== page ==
Beijing’s Taxis Are Going Green

In a step to combat the city’s infamous smog, Chinese officials have introduced a mandate to make its taxi fleet completely electric.

Beijing’s Taxis Are Going Green

Courtesy of Pixabay

The Chinese city of Beijing has become notorious for its horrific and noxious pollution, but local authorities are hoping a new fleet of green taxis might be the first step toward reducing the soupy smog.

As reported last week by the local National Business Daily newspaper, a new mandate would convert a significant number of taxis from traditional gas-guzzling vehicles to electric ones that produce zero emissions.

The replacement plan would apply to all new taxis for the rest of 2017 and would cover areas such as Tianjin and Hebei. The effort would be herculean; officials were quoted in the NBD story as estimating that engineering a shift in the ground transportation infrastructure ultimately could cost as much as US$1.3 billion—a significant portion of which would benefit the local automobile industry.

A separate report on Mashable noted that about 67,000 of Beijing’s 71,000 taxis currently run on petroleum gasoline. (To put that number into perspective, New York City has fewer than 14,000 taxis.)

Over time, Chinese officials hope to change over almost all of the vehicles to electric automobiles. The Mashable article mentioned that, eventually, the switchover would also incorporate the addition of charging stations all over the region. The story also noted that Beijing will need to roll out these stations tactically since the addition of 200 charging stations in 2014 caused up to six-hour delays among the few taxicab drivers with electric cars at that time.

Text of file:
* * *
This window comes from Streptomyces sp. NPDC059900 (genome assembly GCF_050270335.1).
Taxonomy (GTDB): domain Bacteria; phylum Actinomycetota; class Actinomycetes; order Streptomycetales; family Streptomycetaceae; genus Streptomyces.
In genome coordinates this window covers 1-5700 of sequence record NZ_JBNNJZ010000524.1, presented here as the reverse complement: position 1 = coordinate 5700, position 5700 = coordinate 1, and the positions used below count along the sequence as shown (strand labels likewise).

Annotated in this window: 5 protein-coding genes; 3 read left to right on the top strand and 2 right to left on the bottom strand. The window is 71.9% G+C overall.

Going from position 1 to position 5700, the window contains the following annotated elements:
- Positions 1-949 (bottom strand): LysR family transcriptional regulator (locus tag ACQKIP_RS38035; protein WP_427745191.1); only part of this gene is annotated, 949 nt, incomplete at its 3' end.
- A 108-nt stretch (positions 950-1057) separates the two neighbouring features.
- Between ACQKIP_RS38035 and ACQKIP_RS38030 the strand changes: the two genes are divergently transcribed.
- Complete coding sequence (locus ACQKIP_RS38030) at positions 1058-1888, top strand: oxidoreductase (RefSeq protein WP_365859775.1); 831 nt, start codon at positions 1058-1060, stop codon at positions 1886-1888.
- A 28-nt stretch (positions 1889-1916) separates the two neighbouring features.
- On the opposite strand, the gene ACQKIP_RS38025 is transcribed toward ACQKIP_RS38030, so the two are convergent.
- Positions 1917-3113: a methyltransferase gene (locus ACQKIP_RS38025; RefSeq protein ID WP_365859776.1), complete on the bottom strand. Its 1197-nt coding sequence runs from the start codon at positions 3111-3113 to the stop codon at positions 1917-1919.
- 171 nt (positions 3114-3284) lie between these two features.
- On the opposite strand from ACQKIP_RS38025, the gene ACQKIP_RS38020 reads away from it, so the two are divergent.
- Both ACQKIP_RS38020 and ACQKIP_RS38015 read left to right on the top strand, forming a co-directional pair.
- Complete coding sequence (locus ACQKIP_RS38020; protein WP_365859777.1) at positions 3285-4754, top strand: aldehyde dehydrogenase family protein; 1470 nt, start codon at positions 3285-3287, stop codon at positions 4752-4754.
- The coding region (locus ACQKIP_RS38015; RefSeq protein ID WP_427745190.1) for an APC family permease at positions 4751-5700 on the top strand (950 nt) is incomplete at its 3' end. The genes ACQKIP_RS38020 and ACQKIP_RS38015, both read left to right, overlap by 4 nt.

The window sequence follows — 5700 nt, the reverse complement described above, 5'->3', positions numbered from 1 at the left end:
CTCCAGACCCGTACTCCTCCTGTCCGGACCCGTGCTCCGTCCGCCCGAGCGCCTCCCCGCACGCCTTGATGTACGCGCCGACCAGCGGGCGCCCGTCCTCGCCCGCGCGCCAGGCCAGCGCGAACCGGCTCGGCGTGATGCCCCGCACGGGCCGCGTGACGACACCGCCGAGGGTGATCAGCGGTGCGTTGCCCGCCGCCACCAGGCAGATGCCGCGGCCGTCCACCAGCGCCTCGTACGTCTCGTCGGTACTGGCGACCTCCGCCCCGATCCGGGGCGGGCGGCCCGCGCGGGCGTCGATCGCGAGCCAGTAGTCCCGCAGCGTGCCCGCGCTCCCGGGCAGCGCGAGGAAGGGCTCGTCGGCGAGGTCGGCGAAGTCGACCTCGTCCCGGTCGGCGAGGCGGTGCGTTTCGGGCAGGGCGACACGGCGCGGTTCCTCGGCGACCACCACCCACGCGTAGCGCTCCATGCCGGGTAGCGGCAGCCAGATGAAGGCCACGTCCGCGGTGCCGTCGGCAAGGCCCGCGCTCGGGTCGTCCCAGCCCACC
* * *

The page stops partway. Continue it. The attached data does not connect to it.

Officials made no secret of the fact that this effort is almost exclusively driven by a push to reduce smog. Earlier this year, Beijing canceled multitudes of flights at its airport and canceled bus service due to near-gray-out conditions caused by an excess of particulates in the air. In December, TravelPulse published pictures of Beijing’s smog on a bad day; the photos are alarming, to say the least.

The pollution is causing more than just inconvenience. A 2015 study from the University of California, Berkeley, indicated that roughly 4,000 people die every day in China due to pollution.

Whatever happens with the taxi conversion, let’s hope Beijing—and all of China, for that matter—gets the smog issue under control soon.

Matt Villano is a writer and editor based in Healdsburg, California. To learn more about him, visit
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